Detroit emergency manager Kevyn Orr didn’t share much new information at his first public meeting Monday night—but he did set the stage for an upcoming meeting with the city’s creditors.

At his first public meeting—required by the emergency manager law that empowers him--Orr told a story we already know: Detroit hasn’t been paying contractors, making pension payments, and has only survived by borrowing billions.

mich.gov / Michigan Government

Tonight, Detroit Emergency Manager Kevyn Orr will hold a public informational meeting. It's scheduled for 6:30 p.m. at the Wayne State University Law School Spencer M. Partrich Auditorium.

Michigan Radio's Sarah Cwiek will be there and will give us an update later tonight.

According to Kirk Pinho at Crain’s Detroit Business:

The meeting is required under Public Act 436 of 2012, the state's emergency manager law, within 30 days of Orr submitting his financial and operational plan to the state Department of Treasury, although it does not need approval from the electorate or the treasury department.

Orr submitted his plan on May 13.

The plan largely reaffirmed what was already known about Detroit's financial problems, including that the city has a budget deficit of $380 million and over $15 billion in debt and liabilities.

The Wayne State Law School is located at 471 W. Palmer St.

Sarah Cwiek/Michigan Radio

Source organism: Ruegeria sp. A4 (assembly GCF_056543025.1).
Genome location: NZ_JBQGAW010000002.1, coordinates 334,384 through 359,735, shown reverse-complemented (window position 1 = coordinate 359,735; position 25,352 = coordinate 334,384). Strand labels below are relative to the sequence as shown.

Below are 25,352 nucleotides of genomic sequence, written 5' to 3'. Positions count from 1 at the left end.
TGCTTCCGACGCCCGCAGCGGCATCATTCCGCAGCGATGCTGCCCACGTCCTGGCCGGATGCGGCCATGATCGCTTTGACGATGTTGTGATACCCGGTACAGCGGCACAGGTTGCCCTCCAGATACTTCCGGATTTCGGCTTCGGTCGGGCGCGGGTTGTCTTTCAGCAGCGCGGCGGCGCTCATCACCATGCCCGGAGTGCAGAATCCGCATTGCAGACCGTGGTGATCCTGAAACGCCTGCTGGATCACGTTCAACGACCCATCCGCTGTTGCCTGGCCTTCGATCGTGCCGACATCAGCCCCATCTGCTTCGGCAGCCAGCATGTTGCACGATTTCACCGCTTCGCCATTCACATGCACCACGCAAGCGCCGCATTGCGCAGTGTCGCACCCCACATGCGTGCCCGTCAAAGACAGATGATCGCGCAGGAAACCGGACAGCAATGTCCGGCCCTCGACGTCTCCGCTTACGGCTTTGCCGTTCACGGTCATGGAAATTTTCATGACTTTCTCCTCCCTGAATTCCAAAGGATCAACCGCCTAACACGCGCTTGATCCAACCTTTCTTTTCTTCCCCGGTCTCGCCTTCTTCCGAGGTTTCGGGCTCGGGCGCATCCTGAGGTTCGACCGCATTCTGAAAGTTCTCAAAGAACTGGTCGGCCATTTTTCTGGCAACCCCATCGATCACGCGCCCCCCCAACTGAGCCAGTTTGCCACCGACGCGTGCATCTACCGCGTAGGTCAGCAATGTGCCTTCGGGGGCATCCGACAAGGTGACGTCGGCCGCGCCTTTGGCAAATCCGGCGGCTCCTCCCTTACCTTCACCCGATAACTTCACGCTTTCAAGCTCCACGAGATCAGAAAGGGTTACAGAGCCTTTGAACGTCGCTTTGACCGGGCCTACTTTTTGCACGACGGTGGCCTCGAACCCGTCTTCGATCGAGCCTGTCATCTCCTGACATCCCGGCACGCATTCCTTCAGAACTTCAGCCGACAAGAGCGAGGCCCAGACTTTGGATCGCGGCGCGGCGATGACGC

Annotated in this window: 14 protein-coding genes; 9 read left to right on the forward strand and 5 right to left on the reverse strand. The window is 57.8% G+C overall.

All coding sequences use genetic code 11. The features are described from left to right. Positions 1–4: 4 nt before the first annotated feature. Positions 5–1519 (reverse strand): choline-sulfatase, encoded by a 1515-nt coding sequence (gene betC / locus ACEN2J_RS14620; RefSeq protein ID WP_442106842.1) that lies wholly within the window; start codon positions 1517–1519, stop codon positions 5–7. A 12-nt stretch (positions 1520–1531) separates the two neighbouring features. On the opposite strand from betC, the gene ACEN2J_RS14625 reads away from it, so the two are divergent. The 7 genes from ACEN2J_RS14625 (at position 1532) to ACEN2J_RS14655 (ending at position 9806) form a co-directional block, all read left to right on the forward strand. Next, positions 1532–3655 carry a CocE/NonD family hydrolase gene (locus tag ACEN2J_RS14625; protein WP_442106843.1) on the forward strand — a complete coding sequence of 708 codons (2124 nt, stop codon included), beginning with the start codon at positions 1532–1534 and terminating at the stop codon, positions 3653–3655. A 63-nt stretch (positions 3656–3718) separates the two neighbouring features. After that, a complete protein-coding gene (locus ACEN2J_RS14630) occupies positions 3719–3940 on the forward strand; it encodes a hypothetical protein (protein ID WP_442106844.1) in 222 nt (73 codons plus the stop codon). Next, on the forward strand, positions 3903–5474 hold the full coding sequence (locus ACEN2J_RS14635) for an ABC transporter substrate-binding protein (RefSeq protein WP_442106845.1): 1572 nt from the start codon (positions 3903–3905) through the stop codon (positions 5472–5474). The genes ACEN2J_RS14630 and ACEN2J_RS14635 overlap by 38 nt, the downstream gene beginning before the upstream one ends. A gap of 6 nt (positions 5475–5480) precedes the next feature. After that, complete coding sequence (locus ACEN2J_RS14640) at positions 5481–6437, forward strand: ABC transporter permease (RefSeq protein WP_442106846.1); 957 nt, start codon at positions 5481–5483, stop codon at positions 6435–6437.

Next week Kevyn Orr will be meeting with creditors to start negotiations in attempts to keep the city from going bankrupt.

According to Matt Helms of the Detroit Free Press, the negotiations will includes over 150 representatives from the city’s major creditors including national banks who hold the city’s bonds, insurers, union representatives, and pensioners.

Detroit Institute of Arts
Maia C/Flickr

It's Thursday, which means it’s time for our weekly check-in with Detroit News Business Columnist Daniel Howes.

This week, it seems the topic is the fact that the proverbial "Day of Reckoning" is at hand when it comes to the City of Detroit. Emergency Manager Kevyn Orr is trying to work out settlements with the city's creditors, and the treasures at the Detroit Institute of Arts could be at risk.

He joined us in the studio today to discuss the issue.

Listen to the full interview above.

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Budget awaits Governor Snyder's signature

State lawmakers passed a budget that would increase funding to local governments and schools.

"Senate Majority Leader Randy Richardville calls it the best budget he’s ever helped pass.  But the budget does not include Snyder’s request to expand Medicaid or increase road funding by more than a billion dollars," Michigan Radio's Jake Neher reports.

Senate voting to protect DIA

The Michigan Senate is expected to vote today on a measure to protect the Detroit Institute of Arts. Detroit's emergency manager Kevyn Orr has warned the Institute's assets could be at risk if the city goes bankrupt. If this bill passes, the same protections would apply to collections in other museums across Michigan.